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This eBook from the Gutenberg Project consists of approximately 538 pages of information about Janice Meredith.

The new arrangement not merely brought them comfort, but also pleasure.  Mr. and Mrs. Meredith were treated as guests; and Madame de Riedesel made Janice quite as much her own companion as an attendant on the children.  With her, once her nervousness was conquered, Janice talked French entirely; and more for amusement than for improvement, she began the study of German, with her friend as instructor; and, having as well the aid of every Brunswick officer, who only too gladly frequented the house, she was soon able to both read and speak it, to the delight of the baron, who preferred his native tongue; though his wife, German-born as she was, could not understand how any one who could talk French would for a moment willingly use any other tongue.  Furthermore, they taught each other the various stitches in embroidery and crocheting each knew; and the German, who was an excellent housewife, not merely made Janice her assistant in the household cares, but, after expressing horror that the girl knew nothing of accounts, spent many hours inducting her into the mysteries by which she knew to a farthing how her money was expended.

Although these were all pastimes rather than labours to Janice, there were lighter hours in which she made a fourth at whist, learned chess from the general, and played on the harpsichord or sang to him.  Once a week there was a musicale, at which all who could play on any instrument contributed a share, and dances and dinners were frequently given by the Riedesels and by General Phillips, the major-general in command of the British part of the Convention prisoners.  Horses in plenty were in the stable, and the two ladies, well escorted by officers, took almost daily rides, the baroness making herself a figure of remark to the natives by riding astride her horse in a short skirt and long boots.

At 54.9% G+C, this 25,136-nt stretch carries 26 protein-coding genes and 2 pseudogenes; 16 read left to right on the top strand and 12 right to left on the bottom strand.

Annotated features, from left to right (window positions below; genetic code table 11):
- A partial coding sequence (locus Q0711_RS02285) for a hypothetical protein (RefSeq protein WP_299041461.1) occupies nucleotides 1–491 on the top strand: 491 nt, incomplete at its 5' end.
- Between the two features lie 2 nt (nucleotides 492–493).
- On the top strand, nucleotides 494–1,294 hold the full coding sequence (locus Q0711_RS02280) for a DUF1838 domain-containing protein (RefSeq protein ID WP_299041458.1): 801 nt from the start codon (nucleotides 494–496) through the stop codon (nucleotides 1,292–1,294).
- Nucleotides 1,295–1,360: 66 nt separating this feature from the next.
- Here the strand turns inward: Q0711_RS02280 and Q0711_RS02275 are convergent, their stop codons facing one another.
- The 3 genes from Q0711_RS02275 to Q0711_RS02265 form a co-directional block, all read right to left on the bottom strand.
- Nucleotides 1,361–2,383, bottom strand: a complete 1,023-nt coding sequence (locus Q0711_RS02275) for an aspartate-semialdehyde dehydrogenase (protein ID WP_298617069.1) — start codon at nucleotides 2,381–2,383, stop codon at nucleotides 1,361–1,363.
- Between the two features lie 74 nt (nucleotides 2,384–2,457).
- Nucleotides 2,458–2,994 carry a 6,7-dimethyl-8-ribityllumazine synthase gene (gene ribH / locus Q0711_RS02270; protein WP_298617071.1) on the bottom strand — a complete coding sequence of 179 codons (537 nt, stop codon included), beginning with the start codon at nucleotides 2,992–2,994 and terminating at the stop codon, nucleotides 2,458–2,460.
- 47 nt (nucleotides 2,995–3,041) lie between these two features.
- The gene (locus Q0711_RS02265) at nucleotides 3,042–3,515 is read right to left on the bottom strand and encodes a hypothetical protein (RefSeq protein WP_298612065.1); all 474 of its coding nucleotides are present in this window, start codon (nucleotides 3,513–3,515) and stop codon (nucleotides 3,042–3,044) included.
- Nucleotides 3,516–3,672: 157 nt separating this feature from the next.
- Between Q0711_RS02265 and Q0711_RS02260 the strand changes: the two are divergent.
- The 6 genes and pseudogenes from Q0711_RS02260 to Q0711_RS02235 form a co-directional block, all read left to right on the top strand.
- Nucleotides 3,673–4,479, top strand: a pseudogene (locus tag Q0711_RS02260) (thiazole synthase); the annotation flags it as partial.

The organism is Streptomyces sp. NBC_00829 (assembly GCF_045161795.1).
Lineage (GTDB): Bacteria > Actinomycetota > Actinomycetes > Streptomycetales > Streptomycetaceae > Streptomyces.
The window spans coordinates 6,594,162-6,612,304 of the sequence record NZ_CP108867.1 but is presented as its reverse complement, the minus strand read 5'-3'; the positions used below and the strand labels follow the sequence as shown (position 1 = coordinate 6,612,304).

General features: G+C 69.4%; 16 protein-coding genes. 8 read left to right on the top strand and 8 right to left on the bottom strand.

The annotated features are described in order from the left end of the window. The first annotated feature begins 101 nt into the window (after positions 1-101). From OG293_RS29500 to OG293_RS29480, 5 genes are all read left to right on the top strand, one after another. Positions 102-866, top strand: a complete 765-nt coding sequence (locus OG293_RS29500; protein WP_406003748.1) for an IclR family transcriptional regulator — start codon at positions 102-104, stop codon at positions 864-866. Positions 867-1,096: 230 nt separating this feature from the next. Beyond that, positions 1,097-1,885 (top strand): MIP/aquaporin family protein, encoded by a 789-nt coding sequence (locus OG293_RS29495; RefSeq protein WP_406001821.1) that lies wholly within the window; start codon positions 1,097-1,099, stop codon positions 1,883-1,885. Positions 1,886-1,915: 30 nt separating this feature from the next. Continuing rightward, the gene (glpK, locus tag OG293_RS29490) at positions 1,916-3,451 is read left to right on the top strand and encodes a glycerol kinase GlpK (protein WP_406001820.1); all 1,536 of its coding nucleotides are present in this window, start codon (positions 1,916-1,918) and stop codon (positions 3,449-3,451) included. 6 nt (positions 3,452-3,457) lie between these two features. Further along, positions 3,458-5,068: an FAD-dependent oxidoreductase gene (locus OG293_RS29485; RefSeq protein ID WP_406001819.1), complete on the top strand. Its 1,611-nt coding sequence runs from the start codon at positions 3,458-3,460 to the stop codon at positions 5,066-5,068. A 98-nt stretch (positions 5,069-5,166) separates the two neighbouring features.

With the advent of summer, their pleasures became more pastoral.  So soon as the weather permitted, the gentry of the neighbourhood came to call upon their foes, and this led to much dining about.  Then, too, there were out-of-door fetes and picnics, oftentimes at long distances from the cantonment; so that ere many weeks the Riedesels and the Merediths had come to know both the people and the region intimately.

A sudden end came to these amusements by an untoward event.  Janice and General de Riedesel had made the flower-garden at Colle their particular charge, working there, despite the heat, for hours each day, till early in August, when one day the baron was found lying in a pathway unconscious, his face blue, his hands white, and his eyes staring.  He was hurriedly carried into the house, and when the army surgeon arrived, it was found to be a case of sunstroke.  Though he was bled copiously, the sufferer improved but slowly, and before he was convalescent developed the “river” or “breakbone fever.”  Finally he was ordered over the mountains to the Warm Springs, to see whether their waters might not benefit him; and, leaving Mr. and Mrs. Meredith in charge, the baroness and Janice went with him, half as companions and half as nurses.

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